Excellently cast, this deft film captures the bitter and the sweet in romance.
Brooding small-town tragedy and blossoming young love are the emotional poles of "Snow Angels," a drama that finds a delicate balance between the consolations of romance and the bitterness of its failure. David Gordon Green, previously an original and inventive director of Southern tales, moves north to the wintry Rust Belt, capturing the environment and the people in all their shades.
The film opens with a squadron of young people going through the motions as a high school marching band wobbles through a pre-game rehearsal. Their cantankerous director offers an absurd pep talk about needing "a sledgehammer in your heart" to play a Peter Gabriel tune. Then, with the echoing sound of a far-off gunshot and the shocked silence that follows, the hammer of doom truly drops.
The story backtracks a few weeks to eavesdrop on several relationships in the process of emerging and splintering. Annie and Glenn (Kate Beckinsale and Sam Rockwell in career-best performances) are separated, but weekend custody handoffs of 4-year-old Tara (Grace Hudson) bring them into tense contact. Glenn, anxious, temperamental and erratically employed, has taken a sudden interest in Jesus, but seems more concerned with petitioning for a miraculous reconciliation with his ex than in genuine spiritual rebirth. Annie scrapes by waitressing at a Chinese restaurant while she conducts a motel-room affair with a trusting friend's husband (scene-stealing character actor Nicky Katt as a lout for the ages).
Studying her with shy affection is busboy Arthur (Michael Angarano), a good kid who grapples with his parents' divorce while finding romance with Lila (Olivia Thirlby), a witty, geek-cute new classmate. Each couple, their hopes rising or foundering, could be a past or future view of the others.
"Snow Angels" is more than a stale slice of indie misery-mongering, thanks to Green's excellent cast and his deft way with vignettes that are mortifying, yet morbidly funny. Green can swing from "Napoleon Dynamite" territory to pathos in a heartbeat. Glenn, who has a job as a carpet salesman thanks only to the tolerance of his born-again boss, fumbles through an exquisitely awkward sales pitch to a pair of women who are clearly not breeders, asking them whether they have children and quizzing them about their religious beliefs.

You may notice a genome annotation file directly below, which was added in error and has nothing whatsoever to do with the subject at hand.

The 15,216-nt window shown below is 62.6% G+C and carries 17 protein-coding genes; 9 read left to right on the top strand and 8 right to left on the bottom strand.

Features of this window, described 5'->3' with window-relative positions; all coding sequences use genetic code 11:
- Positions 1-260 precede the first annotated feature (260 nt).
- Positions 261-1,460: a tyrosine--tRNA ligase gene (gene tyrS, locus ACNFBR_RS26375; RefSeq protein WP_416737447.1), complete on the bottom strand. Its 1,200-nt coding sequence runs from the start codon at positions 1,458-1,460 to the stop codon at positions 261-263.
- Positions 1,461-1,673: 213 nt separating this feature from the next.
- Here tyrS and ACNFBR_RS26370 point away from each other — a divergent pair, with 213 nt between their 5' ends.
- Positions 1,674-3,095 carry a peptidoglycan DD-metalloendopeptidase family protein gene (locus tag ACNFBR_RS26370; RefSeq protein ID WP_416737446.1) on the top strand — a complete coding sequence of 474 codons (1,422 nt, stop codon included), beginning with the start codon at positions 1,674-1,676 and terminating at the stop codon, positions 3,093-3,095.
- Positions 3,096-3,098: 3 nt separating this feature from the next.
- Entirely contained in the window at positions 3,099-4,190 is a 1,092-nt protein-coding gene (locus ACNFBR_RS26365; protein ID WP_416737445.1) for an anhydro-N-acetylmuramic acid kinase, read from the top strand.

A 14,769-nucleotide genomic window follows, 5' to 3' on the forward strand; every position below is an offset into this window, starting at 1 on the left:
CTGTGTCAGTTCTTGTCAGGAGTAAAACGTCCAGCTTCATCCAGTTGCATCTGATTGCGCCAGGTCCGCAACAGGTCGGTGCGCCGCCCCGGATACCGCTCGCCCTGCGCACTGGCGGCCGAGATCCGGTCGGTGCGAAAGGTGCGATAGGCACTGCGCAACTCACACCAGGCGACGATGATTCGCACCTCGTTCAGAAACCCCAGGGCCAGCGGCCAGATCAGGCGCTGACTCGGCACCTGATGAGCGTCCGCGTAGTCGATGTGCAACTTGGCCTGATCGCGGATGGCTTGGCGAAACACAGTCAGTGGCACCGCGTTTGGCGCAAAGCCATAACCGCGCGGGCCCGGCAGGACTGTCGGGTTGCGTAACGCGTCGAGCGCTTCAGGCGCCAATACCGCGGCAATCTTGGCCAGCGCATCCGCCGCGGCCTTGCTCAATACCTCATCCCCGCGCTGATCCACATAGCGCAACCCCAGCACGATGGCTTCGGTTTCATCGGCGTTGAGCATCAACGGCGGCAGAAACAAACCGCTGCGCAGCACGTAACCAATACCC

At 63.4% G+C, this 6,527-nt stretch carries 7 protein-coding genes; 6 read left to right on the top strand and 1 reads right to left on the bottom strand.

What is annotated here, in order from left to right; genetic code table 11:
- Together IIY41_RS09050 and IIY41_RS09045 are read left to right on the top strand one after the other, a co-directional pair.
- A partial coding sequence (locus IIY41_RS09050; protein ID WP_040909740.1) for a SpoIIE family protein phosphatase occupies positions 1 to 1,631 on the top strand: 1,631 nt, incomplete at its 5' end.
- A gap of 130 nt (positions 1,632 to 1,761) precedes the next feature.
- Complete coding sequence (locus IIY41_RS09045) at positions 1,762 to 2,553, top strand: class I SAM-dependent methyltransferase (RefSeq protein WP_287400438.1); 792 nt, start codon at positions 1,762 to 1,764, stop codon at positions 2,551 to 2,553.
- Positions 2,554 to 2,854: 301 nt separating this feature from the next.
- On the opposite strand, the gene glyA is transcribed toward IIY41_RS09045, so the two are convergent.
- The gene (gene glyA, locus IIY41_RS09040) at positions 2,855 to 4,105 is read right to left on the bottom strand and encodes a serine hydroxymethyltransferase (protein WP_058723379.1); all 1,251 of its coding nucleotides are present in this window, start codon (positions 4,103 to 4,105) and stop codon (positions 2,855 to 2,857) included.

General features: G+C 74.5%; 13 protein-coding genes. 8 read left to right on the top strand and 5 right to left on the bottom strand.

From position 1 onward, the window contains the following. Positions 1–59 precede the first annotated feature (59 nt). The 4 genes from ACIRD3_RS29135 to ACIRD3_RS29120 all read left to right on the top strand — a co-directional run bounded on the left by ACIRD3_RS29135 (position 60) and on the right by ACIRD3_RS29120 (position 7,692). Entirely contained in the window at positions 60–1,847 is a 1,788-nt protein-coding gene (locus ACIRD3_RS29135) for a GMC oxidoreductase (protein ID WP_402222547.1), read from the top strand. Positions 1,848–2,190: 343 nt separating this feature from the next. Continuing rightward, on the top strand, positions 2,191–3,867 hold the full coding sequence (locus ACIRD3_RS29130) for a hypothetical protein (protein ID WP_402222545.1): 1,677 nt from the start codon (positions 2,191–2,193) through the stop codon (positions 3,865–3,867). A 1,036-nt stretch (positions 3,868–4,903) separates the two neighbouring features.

Rockwell finds both the sympathetic and the ludicrous sides of this lost soul, just as Beckinsale captures the wage-slave weariness of an economically and emotionally marginalized former beauty queen. Their tense body language whenever they meet -- darting eyes, stiffly crossed arms, an invisible zone of emotional land mines between them -- is more eloquent than reams of dialogue. A cameo by Amy Sedaris as Annie's take-no-guff co-worker gives the somber story a needed comic boost.
"Snow Angels" is solid work but difficult viewing, its moments of piercing sadness only partly mitigated by passages of human connection and compassion. It earns its shattering finale, but audiences being roughed up by daily life might not relish the prospect of lining up to pay for another dose of fatalism.
Colin Covert • 612-673-7186